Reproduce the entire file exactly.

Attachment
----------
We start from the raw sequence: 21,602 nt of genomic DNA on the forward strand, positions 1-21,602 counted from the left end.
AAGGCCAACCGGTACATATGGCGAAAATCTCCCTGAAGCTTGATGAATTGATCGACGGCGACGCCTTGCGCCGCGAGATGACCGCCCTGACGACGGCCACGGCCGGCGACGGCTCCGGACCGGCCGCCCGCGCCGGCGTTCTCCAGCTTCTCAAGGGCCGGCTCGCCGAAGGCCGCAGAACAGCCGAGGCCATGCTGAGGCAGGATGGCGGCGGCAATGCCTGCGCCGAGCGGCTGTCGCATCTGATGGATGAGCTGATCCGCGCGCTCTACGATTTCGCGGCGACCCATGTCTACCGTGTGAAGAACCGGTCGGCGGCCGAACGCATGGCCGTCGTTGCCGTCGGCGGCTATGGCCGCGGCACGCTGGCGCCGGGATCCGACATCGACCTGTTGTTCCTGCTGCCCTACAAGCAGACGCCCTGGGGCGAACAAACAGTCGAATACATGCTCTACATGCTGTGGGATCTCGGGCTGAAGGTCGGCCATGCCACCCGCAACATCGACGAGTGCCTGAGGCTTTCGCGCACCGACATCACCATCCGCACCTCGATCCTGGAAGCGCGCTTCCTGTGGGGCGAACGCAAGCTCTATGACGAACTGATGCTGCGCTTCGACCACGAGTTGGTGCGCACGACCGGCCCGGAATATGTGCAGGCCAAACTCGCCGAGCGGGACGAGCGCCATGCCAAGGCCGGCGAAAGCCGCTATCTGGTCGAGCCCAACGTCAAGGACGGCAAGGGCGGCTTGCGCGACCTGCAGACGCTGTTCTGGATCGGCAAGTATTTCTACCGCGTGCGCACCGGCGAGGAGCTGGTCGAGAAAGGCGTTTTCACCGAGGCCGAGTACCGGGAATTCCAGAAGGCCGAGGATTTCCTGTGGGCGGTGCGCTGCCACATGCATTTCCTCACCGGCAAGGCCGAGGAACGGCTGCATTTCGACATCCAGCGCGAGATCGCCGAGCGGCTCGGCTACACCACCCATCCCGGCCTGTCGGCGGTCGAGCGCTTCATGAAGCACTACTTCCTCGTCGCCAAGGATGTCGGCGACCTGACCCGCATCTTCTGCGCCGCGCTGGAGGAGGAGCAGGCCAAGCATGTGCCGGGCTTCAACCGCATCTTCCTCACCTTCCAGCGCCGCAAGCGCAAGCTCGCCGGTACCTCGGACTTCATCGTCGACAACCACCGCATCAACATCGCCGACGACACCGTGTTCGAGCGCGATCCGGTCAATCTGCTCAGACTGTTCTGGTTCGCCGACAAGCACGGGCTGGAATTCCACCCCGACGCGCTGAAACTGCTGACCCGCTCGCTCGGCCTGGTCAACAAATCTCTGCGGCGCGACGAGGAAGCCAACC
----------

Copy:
We start from the raw sequence: 21,602 nt of genomic DNA on the forward strand, positions 1-21,602 counted from the left end.
AAGGCCAACCGGTACATATGGCGAAAATCTCCCTGAAGCTTGATGAATTGATCGACGGCGACGCCTTGCGCCGCGAGATGACCGCCCTGACGACGGCCACGGCCGGCGACGGCTCCGGACCGGCCGCCCGCGCCGGCGTTCTCCAGCTTCTCAAGGGCCGGCTCGCCGAAGGCCGCAGAACAGCCGAGGCCATGCTGAGGCAGGATGGCGGCGGCAATGCCTGCGCCGAGCGGCTGTCGCATCTGATGGATGAGCTGATCCGCGCGCTCTACGATTTCGCGGCGACCCATGTCTACCGTGTGAAGAACCGGTCGGCGGCCGAACGCATGGCCGTCGTTGCCGTCGGCGGCTATGGCCGCGGCACGCTGGCGCCGGGATCCGACATCGACCTGTTGTTCCTGCTGCCCTACAAGCAGACGCCCTGGGGCGAACAAACAGTCGAATACATGCTCTACATGCTGTGGGATCTCGGGCTGAAGGTCGGCCATGCCACCCGCAACATCGACGAGTGCCTGAGGCTTTCGCGCACCGACATCACCATCCGCACCTCGATCCTGGAAGCGCGCTTCCTGTGGGGCGAACGCAAGCTCTATGACGAACTGATGCTGCGCTTCGACCACGAGTTGGTGCGCACGACCGGCCCGGAATATGTGCAGGCCAAACTCGCCGAGCGGGACGAGCGCCATGCCAAGGCCGGCGAAAGCCGCTATCTGGTCGAGCCCAACGTCAAGGACGGCAAGGGCGGCTTGCGCGACCTGCAGACGCTGTTCTGGATCGGCAAGTATTTCTACCGCGTGCGCACCGGCGAGGAGCTGGTCGAGAAAGGCGTTTTCACCGAGGCCGAGTACCGGGAATTCCAGAAGGCCGAGGATTTCCTGTGGGCGGTGCGCTGCCACATGCATTTCCTCACCGGCAAGGCCGAGGAACGGCTGCATTTCGACATCCAGCGCGAGATCGCCGAGCGGCTCGGCTACACCACCCATCCCGGCCTGTCGGCGGTCGAGCGCTTCATGAAGCACTACTTCCTCGTCGCCAAGGATGTCGGCGACCTGACCCGCATCTTCTGCGCCGCGCTGGAGGAGGAGCAGGCCAAGCATGTGCCGGGCTTCAACCGCATCTTCCTCACCTTCCAGCGCCGCAAGCGCAAGCTCGCCGGTACCTCGGACTTCATCGTCGACAACCACCGCATCAACATCGCCGACGACACCGTGTTCGAGCGCGATCCGGTCAATCTGCTCAGACTGTTCTGGTTCGCCGACAAGCACGGGCTGGAATTCCACCCCGACGCGCTGAAACTGCTGACCCGCTCGCTCGGCCTGGTCAACAAATCTCTGCGGCGCGACGAGGAAGCCAACC